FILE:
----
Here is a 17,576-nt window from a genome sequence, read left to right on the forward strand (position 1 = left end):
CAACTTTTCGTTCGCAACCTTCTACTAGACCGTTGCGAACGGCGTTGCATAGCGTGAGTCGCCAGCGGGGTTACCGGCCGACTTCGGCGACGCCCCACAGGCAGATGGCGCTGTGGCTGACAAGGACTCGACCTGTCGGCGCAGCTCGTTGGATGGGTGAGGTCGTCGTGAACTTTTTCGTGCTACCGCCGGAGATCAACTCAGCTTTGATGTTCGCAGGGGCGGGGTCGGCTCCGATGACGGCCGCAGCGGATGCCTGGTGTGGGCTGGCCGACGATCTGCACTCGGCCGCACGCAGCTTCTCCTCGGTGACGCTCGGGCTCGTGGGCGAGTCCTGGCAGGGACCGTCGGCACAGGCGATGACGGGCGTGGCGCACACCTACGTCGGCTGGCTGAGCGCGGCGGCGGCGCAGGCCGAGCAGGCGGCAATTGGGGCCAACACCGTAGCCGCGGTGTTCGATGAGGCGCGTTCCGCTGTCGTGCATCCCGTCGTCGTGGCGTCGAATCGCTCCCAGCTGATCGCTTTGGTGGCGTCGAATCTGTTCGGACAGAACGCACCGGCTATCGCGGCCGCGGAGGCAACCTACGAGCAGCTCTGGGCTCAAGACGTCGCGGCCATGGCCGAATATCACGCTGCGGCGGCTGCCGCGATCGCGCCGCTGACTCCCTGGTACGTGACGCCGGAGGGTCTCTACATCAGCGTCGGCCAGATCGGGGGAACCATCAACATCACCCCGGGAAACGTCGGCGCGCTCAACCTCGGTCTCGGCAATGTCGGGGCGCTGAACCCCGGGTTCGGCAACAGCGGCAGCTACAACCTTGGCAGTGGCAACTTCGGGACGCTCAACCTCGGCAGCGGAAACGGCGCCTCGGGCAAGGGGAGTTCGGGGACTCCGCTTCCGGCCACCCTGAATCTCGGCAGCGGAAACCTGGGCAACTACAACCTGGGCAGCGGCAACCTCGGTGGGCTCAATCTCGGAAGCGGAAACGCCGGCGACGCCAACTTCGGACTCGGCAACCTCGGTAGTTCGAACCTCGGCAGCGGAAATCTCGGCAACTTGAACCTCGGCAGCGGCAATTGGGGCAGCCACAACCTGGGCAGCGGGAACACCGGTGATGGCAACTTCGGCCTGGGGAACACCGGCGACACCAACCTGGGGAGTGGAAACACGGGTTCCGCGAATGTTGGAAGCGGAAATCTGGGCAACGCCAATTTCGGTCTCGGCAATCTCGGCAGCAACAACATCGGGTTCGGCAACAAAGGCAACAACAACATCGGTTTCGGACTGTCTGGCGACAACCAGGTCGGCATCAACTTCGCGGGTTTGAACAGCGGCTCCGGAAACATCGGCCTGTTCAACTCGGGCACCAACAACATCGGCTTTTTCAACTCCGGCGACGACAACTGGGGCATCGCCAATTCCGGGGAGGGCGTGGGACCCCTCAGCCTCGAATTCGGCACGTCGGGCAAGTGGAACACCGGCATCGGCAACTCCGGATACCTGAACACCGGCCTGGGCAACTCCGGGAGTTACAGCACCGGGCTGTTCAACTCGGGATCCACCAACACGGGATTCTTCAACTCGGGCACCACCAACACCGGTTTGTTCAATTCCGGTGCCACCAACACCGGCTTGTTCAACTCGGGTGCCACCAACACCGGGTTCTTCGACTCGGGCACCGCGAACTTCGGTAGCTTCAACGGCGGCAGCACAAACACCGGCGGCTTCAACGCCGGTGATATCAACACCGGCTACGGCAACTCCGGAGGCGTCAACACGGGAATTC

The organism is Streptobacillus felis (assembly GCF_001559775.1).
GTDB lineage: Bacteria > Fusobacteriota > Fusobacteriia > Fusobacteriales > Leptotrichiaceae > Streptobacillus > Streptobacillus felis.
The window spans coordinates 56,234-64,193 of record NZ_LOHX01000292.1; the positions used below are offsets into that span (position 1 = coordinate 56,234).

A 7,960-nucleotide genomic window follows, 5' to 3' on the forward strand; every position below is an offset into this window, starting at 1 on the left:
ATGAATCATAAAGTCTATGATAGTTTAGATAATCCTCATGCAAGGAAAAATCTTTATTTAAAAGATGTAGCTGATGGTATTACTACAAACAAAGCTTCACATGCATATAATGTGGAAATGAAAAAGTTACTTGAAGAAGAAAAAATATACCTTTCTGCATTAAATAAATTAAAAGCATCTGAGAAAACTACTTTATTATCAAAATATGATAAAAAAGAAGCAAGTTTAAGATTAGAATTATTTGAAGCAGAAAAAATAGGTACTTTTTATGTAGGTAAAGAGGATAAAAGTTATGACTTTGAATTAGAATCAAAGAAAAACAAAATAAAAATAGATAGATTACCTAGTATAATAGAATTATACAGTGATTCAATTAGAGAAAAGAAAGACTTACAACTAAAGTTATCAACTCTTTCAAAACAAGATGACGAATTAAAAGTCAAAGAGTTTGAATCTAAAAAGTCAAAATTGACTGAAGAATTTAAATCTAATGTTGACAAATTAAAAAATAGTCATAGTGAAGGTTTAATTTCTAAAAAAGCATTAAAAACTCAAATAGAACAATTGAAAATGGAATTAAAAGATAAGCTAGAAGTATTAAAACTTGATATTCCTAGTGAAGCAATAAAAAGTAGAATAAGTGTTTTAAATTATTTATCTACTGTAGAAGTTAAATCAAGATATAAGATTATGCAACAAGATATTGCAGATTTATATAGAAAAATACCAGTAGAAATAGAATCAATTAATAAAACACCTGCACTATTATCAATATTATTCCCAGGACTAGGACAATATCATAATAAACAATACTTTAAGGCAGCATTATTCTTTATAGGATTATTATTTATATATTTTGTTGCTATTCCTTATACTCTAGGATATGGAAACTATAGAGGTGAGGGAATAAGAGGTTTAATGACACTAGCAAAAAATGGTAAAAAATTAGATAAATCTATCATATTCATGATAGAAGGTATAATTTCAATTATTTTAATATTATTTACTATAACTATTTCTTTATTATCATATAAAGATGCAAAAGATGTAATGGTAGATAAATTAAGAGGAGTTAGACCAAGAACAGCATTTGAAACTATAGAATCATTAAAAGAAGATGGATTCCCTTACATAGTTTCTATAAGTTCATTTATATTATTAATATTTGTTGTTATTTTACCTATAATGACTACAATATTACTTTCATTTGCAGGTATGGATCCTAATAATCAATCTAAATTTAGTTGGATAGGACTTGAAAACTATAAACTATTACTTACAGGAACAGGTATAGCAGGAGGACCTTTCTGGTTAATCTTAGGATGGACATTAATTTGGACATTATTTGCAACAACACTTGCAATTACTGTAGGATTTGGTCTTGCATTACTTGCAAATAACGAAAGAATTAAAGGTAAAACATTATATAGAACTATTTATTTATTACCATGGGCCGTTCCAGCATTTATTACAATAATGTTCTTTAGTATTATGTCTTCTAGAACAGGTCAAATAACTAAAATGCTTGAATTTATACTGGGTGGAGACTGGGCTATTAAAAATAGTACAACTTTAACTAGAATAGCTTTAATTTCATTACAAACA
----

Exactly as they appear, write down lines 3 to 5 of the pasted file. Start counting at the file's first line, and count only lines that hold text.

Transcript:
The organism is Streptobacillus felis (assembly GCF_001559775.1).
GTDB lineage: Bacteria > Fusobacteriota > Fusobacteriia > Fusobacteriales > Leptotrichiaceae > Streptobacillus > Streptobacillus felis.
The window spans coordinates 56,234-64,193 of record NZ_LOHX01000292.1; the positions used below are offsets into that span (position 1 = coordinate 56,234).